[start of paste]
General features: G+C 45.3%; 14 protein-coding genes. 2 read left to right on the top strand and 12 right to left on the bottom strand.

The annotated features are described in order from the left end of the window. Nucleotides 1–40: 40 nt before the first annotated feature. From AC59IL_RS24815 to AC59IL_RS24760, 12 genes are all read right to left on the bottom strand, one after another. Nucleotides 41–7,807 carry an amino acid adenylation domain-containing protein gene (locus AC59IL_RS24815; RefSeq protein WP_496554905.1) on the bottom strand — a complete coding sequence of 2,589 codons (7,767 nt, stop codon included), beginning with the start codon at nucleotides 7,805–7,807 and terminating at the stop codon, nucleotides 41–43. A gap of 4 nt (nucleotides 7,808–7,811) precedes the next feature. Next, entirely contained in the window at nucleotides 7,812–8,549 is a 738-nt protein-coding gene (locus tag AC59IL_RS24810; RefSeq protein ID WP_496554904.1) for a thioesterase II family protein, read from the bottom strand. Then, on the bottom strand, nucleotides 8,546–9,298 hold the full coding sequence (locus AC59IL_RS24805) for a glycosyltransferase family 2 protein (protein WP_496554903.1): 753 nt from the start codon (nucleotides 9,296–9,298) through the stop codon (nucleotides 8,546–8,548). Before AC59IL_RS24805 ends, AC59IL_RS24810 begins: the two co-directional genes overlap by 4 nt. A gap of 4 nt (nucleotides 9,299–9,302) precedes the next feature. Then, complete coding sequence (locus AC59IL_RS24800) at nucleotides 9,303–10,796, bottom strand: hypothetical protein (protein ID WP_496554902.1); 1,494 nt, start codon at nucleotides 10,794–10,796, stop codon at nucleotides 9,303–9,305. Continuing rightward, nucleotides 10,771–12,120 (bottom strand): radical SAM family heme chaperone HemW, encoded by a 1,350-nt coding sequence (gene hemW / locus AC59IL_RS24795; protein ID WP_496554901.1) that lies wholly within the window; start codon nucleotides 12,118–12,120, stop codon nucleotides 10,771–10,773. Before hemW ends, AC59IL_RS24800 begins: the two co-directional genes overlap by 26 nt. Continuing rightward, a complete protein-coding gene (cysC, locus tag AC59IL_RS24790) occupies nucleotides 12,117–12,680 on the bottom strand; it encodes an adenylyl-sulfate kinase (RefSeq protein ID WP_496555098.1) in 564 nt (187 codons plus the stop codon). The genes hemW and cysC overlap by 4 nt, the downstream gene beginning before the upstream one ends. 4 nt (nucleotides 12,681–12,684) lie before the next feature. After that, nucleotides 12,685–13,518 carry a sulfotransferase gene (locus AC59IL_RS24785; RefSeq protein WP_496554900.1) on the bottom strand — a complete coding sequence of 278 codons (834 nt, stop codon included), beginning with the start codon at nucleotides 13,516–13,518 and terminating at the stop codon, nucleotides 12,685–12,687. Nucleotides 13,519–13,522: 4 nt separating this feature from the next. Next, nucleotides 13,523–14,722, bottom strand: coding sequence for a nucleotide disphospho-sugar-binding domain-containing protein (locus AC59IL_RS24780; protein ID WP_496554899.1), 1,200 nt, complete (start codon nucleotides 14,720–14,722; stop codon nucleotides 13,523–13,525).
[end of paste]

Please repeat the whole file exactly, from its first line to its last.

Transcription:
General features: G+C 45.3%; 14 protein-coding genes. 2 read left to right on the top strand and 12 right to left on the bottom strand.

The annotated features are described in order from the left end of the window. Nucleotides 1–40: 40 nt before the first annotated feature. From AC59IL_RS24815 to AC59IL_RS24760, 12 genes are all read right to left on the bottom strand, one after another. Nucleotides 41–7,807 carry an amino acid adenylation domain-containing protein gene (locus AC59IL_RS24815; RefSeq protein WP_496554905.1) on the bottom strand — a complete coding sequence of 2,589 codons (7,767 nt, stop codon included), beginning with the start codon at nucleotides 7,805–7,807 and terminating at the stop codon, nucleotides 41–43. A gap of 4 nt (nucleotides 7,808–7,811) precedes the next feature. Next, entirely contained in the window at nucleotides 7,812–8,549 is a 738-nt protein-coding gene (locus tag AC59IL_RS24810; RefSeq protein ID WP_496554904.1) for a thioesterase II family protein, read from the bottom strand. Then, on the bottom strand, nucleotides 8,546–9,298 hold the full coding sequence (locus AC59IL_RS24805) for a glycosyltransferase family 2 protein (protein WP_496554903.1): 753 nt from the start codon (nucleotides 9,296–9,298) through the stop codon (nucleotides 8,546–8,548). Before AC59IL_RS24805 ends, AC59IL_RS24810 begins: the two co-directional genes overlap by 4 nt. A gap of 4 nt (nucleotides 9,299–9,302) precedes the next feature. Then, complete coding sequence (locus AC59IL_RS24800) at nucleotides 9,303–10,796, bottom strand: hypothetical protein (protein ID WP_496554902.1); 1,494 nt, start codon at nucleotides 10,794–10,796, stop codon at nucleotides 9,303–9,305. Continuing rightward, nucleotides 10,771–12,120 (bottom strand): radical SAM family heme chaperone HemW, encoded by a 1,350-nt coding sequence (gene hemW / locus AC59IL_RS24795; protein ID WP_496554901.1) that lies wholly within the window; start codon nucleotides 12,118–12,120, stop codon nucleotides 10,771–10,773. Before hemW ends, AC59IL_RS24800 begins: the two co-directional genes overlap by 26 nt. Continuing rightward, a complete protein-coding gene (cysC, locus tag AC59IL_RS24790) occupies nucleotides 12,117–12,680 on the bottom strand; it encodes an adenylyl-sulfate kinase (RefSeq protein ID WP_496555098.1) in 564 nt (187 codons plus the stop codon). The genes hemW and cysC overlap by 4 nt, the downstream gene beginning before the upstream one ends. 4 nt (nucleotides 12,681–12,684) lie before the next feature. After that, nucleotides 12,685–13,518 carry a sulfotransferase gene (locus AC59IL_RS24785; RefSeq protein WP_496554900.1) on the bottom strand — a complete coding sequence of 278 codons (834 nt, stop codon included), beginning with the start codon at nucleotides 13,516–13,518 and terminating at the stop codon, nucleotides 12,685–12,687. Nucleotides 13,519–13,522: 4 nt separating this feature from the next. Next, nucleotides 13,523–14,722, bottom strand: coding sequence for a nucleotide disphospho-sugar-binding domain-containing protein (locus AC59IL_RS24780; protein ID WP_496554899.1), 1,200 nt, complete (start codon nucleotides 14,720–14,722; stop codon nucleotides 13,523–13,525).